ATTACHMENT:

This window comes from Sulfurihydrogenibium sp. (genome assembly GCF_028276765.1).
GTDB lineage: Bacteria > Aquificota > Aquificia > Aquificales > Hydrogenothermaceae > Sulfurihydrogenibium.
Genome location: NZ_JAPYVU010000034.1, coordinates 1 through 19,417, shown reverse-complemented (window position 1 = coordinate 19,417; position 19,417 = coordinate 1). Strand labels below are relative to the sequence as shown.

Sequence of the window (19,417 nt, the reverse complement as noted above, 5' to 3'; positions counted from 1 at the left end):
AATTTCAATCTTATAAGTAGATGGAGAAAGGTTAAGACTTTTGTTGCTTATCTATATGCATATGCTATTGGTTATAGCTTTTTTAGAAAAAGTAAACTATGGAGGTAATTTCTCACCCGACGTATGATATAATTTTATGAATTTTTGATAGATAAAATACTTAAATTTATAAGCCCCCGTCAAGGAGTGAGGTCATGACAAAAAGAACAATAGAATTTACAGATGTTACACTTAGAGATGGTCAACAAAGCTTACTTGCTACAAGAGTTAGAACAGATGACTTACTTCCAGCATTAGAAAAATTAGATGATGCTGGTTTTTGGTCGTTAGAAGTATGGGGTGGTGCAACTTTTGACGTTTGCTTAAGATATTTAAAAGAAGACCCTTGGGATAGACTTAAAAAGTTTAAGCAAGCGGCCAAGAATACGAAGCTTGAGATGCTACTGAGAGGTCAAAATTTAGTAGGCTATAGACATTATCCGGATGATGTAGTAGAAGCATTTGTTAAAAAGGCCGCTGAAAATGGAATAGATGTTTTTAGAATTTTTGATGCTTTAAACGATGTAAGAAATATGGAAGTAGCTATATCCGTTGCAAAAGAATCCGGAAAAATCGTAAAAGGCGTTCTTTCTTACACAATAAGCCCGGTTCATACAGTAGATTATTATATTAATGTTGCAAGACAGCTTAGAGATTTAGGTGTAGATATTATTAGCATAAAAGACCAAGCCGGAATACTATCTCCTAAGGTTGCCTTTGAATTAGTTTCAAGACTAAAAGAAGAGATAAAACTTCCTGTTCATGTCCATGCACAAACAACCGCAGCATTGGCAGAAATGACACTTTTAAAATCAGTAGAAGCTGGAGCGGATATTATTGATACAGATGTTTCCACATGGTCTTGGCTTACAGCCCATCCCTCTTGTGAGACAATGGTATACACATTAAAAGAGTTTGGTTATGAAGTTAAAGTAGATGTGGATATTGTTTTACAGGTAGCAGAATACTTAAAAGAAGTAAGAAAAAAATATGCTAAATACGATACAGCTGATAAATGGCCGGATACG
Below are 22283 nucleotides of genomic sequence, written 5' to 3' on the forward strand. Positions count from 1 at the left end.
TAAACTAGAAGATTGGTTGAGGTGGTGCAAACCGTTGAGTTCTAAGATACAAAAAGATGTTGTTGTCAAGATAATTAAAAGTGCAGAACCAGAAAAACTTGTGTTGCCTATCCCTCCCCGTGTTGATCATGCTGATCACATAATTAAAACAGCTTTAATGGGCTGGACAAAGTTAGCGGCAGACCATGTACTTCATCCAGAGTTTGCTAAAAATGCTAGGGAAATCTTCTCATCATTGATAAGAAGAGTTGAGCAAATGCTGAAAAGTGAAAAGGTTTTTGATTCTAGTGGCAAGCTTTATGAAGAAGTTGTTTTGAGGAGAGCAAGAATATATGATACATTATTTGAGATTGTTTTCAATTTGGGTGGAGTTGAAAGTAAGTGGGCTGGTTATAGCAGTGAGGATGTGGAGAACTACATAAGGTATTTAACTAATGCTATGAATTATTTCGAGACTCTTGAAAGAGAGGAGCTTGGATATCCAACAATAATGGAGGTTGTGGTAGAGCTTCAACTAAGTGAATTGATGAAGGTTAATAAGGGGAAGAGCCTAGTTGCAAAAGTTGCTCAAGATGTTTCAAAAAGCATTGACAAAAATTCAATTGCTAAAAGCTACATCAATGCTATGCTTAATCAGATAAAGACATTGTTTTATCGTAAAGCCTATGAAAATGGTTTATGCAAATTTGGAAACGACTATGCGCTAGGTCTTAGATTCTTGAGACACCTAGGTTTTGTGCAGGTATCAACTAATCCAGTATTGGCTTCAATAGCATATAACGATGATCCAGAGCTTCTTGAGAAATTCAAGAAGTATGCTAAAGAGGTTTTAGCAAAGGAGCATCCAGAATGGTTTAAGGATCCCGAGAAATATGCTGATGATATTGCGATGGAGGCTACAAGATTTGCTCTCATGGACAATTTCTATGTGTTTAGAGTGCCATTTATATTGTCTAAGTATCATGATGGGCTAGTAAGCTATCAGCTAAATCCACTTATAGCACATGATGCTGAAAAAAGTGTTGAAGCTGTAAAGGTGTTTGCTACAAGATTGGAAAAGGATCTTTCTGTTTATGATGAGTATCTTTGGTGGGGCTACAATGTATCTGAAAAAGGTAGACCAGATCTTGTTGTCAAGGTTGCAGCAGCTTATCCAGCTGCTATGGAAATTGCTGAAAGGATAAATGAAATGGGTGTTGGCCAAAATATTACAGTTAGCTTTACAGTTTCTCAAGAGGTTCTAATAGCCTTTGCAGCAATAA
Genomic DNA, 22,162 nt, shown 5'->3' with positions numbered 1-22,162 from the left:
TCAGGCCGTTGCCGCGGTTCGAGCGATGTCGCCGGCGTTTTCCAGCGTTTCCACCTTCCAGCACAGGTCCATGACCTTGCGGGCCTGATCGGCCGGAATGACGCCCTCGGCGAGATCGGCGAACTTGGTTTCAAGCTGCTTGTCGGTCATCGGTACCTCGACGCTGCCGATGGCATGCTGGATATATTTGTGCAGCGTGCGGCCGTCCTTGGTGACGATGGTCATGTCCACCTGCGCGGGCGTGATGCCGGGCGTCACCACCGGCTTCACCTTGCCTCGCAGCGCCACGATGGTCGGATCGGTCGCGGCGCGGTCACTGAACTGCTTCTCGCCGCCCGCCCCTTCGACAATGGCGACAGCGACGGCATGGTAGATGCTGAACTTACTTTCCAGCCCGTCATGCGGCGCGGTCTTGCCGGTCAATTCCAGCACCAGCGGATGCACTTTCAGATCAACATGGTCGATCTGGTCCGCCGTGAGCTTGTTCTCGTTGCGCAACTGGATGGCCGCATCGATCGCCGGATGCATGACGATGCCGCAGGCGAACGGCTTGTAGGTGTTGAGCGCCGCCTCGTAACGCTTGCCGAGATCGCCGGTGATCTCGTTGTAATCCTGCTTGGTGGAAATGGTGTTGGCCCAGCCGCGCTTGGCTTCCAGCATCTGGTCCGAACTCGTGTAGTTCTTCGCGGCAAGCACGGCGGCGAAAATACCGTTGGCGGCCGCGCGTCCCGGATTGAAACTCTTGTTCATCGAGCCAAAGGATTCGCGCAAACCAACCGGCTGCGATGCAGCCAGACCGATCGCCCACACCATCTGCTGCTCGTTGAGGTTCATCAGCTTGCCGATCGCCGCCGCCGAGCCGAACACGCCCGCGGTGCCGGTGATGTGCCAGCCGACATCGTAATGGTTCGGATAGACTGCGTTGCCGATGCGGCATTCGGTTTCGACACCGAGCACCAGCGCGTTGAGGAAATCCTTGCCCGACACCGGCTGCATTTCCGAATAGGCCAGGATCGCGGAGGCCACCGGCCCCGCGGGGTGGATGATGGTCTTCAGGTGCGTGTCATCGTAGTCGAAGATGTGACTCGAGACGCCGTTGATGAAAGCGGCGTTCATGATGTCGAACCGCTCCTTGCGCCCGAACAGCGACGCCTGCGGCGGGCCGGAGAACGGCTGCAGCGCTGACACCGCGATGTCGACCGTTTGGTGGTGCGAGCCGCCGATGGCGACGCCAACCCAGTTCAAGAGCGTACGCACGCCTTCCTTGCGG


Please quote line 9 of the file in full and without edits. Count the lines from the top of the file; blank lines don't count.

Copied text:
TCAGGCCGTTGCCGCGGTTCGAGCGATGTCGCCGGCGTTTTCCAGCGTTTCCACCTTCCAGCACAGGTCCATGACCTTGCGGGCCTGATCGGCCGGAATGACGCCCTCGGCGAGATCGGCGAACTTGGTTTCAAGCTGCTTGTCGGTCATCGGTACCTCGACGCTGCCGATGGCATGCTGGATATATTTGTGCAGCGTGCGGCCGTCCTTGGTGACGATGGTCATGTCCACCTGCGCGGGCGTGATGCCGGGCGTCACCACCGGCTTCACCTTGCCTCGCAGCGCCACGATGGTCGGATCGGTCGCGGCGCGGTCACTGAACTGCTTCTCGCCGCCCGCCCCTTCGACAATGGCGACAGCGACGGCATGGTAGATGCTGAACTTACTTTCCAGCCCGTCATGCGGCGCGGTCTTGCCGGTCAATTCCAGCACCAGCGGATGCACTTTCAGATCAACATGGTCGATCTGGTCCGCCGTGAGCTTGTTCTCGTTGCGCAACTGGATGGCCGCATCGATCGCCGGATGCATGACGATGCCGCAGGCGAACGGCTTGTAGGTGTTGAGCGCCGCCTCGTAACGCTTGCCGAGATCGCCGGTGATCTCGTTGTAATCCTGCTTGGTGGAAATGGTGTTGGCCCAGCCGCGCTTGGCTTCCAGCATCTGGTCCGAACTCGTGTAGTTCTTCGCGGCAAGCACGGCGGCGAAAATACCGTTGGCGGCCGCGCGTCCCGGATTGAAACTCTTGTTCATCGAGCCAAAGGATTCGCGCAAACCAACCGGCTGCGATGCAGCCAGACCGATCGCCCACACCATCTGCTGCTCGTTGAGGTTCATCAGCTTGCCGATCGCCGCCGCCGAGCCGAACACGCCCGCGGTGCCGGTGATGTGCCAGCCGACATCGTAATGGTTCGGATAGACTGCGTTGCCGATGCGGCATTCGGTTTCGACACCGAGCACCAGCGCGTTGAGGAAATCCTTGCCCGACACCGGCTGCATTTCCGAATAGGCCAGGATCGCGGAGGCCACCGGCCCCGCGGGGTGGATGATGGTCTTCAGGTGCGTGTCATCGTAGTCGAAGATGTGACTCGAGACGCCGTTGATGAAAGCGGCGTTCATGATGTCGAACCGCTCCTTGCGCCCGAACAGCGACGCCTGCGGCGGGCCGGAGAACGGCTGCAGCGCTGACACCGCGATGTCGACCGTTTGGTGGTGCGAGCCGCCGATGGCGACGCCAACCCAGTTCAAGAGCGTACGCACGCCTTCCTTGCGG